Policy highlights:

  • Increasingly, development is regarded as a holistic process that goes beyond the traditional ‘aid’ concept and that must actively include the private sector. As a result, growing percentages of traditional overseas development assistance (ODA) (public resources) are destined to support private sector initiatives in developing countries.
  • Research shows that this paradigm shift can have very negative effects: donors are using development aid to further the interests of their national companies, rather than to target the needs of the poor. It is, therefore, vital to establish mechanisms to ensure that businesses really contribute to development processes and to guarantee a minimum level of public accountability when using aid funds or other public resources.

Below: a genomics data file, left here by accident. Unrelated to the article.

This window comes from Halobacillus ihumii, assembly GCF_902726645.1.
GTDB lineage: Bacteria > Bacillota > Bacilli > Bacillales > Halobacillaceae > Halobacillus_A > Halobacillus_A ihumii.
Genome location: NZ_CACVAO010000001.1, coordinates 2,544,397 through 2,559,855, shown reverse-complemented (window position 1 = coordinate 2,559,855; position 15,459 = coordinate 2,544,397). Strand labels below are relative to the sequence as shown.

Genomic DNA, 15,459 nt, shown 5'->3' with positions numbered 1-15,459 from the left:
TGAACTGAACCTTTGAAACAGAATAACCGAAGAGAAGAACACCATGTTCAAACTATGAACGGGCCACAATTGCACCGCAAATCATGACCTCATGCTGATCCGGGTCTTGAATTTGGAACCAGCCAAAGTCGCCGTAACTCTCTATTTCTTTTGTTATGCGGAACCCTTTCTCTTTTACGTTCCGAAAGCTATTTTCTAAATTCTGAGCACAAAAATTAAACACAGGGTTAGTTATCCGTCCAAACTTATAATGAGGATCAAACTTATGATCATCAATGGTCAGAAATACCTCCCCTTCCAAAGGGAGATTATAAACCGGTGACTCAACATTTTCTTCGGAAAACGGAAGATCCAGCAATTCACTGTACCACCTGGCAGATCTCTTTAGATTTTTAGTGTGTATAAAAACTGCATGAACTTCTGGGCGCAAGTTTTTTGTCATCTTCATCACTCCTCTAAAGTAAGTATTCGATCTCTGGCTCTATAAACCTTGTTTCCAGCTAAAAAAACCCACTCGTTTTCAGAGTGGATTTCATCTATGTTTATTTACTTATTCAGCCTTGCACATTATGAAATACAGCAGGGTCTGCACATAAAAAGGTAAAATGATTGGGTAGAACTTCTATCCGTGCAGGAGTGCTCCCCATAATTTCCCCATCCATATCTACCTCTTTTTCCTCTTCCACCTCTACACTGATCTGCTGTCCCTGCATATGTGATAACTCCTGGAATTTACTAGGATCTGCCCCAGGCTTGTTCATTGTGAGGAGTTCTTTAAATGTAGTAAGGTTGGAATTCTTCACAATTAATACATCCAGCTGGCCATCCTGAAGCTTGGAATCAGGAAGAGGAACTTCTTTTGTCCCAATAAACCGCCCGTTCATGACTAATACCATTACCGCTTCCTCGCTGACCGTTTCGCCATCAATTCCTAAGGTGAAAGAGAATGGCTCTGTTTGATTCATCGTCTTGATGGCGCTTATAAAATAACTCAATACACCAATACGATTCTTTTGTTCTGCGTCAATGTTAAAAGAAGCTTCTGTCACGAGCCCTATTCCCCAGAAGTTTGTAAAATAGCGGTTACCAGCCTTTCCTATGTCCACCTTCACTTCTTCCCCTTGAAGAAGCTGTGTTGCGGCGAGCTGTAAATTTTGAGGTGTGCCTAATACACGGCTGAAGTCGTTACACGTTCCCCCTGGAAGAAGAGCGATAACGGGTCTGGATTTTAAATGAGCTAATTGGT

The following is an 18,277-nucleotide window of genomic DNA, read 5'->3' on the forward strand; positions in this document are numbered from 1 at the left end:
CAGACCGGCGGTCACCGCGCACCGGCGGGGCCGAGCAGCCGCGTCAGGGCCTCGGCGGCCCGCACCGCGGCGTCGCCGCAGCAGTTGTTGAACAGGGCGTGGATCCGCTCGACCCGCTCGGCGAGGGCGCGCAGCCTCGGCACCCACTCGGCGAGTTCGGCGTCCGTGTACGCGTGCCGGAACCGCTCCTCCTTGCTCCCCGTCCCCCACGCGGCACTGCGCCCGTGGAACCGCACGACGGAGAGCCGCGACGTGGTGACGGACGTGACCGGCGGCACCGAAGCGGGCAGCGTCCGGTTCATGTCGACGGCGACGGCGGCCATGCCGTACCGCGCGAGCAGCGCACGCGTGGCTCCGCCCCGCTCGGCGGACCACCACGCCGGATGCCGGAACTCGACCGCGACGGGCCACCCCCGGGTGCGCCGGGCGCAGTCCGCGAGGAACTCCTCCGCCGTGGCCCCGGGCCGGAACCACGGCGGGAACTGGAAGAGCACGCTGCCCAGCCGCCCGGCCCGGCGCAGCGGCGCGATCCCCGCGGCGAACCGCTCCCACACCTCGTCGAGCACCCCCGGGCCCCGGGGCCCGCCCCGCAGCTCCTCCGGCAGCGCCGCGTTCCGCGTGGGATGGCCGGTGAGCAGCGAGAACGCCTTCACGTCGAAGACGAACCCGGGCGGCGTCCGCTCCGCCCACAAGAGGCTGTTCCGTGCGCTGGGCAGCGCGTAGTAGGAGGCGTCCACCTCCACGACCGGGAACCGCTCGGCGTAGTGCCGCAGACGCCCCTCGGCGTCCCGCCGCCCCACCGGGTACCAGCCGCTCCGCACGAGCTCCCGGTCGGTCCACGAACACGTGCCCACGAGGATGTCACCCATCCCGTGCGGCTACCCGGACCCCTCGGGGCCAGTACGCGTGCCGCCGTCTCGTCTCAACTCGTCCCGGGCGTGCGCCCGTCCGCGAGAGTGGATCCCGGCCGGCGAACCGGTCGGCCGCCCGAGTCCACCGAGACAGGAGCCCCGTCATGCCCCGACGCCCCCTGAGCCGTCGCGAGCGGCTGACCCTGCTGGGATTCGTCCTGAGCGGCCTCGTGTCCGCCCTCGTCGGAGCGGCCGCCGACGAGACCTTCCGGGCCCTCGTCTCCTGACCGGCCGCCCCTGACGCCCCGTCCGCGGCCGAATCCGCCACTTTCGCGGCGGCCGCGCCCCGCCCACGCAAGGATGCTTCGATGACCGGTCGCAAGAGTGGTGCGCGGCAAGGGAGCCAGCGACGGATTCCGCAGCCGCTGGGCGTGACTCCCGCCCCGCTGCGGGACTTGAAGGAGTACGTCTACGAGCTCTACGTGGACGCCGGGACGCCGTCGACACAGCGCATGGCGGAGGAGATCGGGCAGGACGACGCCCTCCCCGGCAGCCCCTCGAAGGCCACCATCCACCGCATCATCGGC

• In order to achieve sustainable development based on rights and democratic governance, policymakers should: 1) adopt assessment criteria for private sector interventions in development (such as democratic ownership, accountability and development results; 2) increase the responsibility of donor governments in shaping policies in order to manage aid flows in line with development effectiveness commitments; 3) promote social dialogue (among employers and workers’ representative organizations) to achieve the accountability of business and their ownership of development policies.
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